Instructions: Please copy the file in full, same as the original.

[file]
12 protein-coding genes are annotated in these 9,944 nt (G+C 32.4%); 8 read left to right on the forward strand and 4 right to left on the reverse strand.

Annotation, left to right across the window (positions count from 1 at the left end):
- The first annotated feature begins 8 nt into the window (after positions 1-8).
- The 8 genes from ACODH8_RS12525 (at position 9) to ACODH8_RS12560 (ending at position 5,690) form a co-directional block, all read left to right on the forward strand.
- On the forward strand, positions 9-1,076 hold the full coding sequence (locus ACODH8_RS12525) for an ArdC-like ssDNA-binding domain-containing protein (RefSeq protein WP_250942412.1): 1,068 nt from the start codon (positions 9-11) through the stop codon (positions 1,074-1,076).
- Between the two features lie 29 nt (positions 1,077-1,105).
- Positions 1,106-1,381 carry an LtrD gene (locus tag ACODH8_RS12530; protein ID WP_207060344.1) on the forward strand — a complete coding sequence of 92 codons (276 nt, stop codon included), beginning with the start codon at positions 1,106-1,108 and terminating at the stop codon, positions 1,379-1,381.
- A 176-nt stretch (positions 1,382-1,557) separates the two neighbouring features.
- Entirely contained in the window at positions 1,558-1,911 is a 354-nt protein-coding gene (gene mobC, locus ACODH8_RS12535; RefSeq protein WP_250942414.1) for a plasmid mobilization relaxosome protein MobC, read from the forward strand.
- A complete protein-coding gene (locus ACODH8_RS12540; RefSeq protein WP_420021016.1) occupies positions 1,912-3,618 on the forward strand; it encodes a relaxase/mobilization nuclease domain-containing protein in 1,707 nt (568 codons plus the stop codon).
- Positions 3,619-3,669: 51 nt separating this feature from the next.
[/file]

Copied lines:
12 protein-coding genes are annotated in these 9,944 nt (G+C 32.4%); 8 read left to right on the forward strand and 4 right to left on the reverse strand.

Annotation, left to right across the window (positions count from 1 at the left end):
- The first annotated feature begins 8 nt into the window (after positions 1-8).
- The 8 genes from ACODH8_RS12525 (at position 9) to ACODH8_RS12560 (ending at position 5,690) form a co-directional block, all read left to right on the forward strand.
- On the forward strand, positions 9-1,076 hold the full coding sequence (locus ACODH8_RS12525) for an ArdC-like ssDNA-binding domain-containing protein (RefSeq protein WP_250942412.1): 1,068 nt from the start codon (positions 9-11) through the stop codon (positions 1,074-1,076).
- Between the two features lie 29 nt (positions 1,077-1,105).
- Positions 1,106-1,381 carry an LtrD gene (locus tag ACODH8_RS12530; protein ID WP_207060344.1) on the forward strand — a complete coding sequence of 92 codons (276 nt, stop codon included), beginning with the start codon at positions 1,106-1,108 and terminating at the stop codon, positions 1,379-1,381.
- A 176-nt stretch (positions 1,382-1,557) separates the two neighbouring features.
- Entirely contained in the window at positions 1,558-1,911 is a 354-nt protein-coding gene (gene mobC, locus ACODH8_RS12535; RefSeq protein WP_250942414.1) for a plasmid mobilization relaxosome protein MobC, read from the forward strand.
- A complete protein-coding gene (locus ACODH8_RS12540; RefSeq protein WP_420021016.1) occupies positions 1,912-3,618 on the forward strand; it encodes a relaxase/mobilization nuclease domain-containing protein in 1,707 nt (568 codons plus the stop codon).
- Positions 3,619-3,669: 51 nt separating this feature from the next.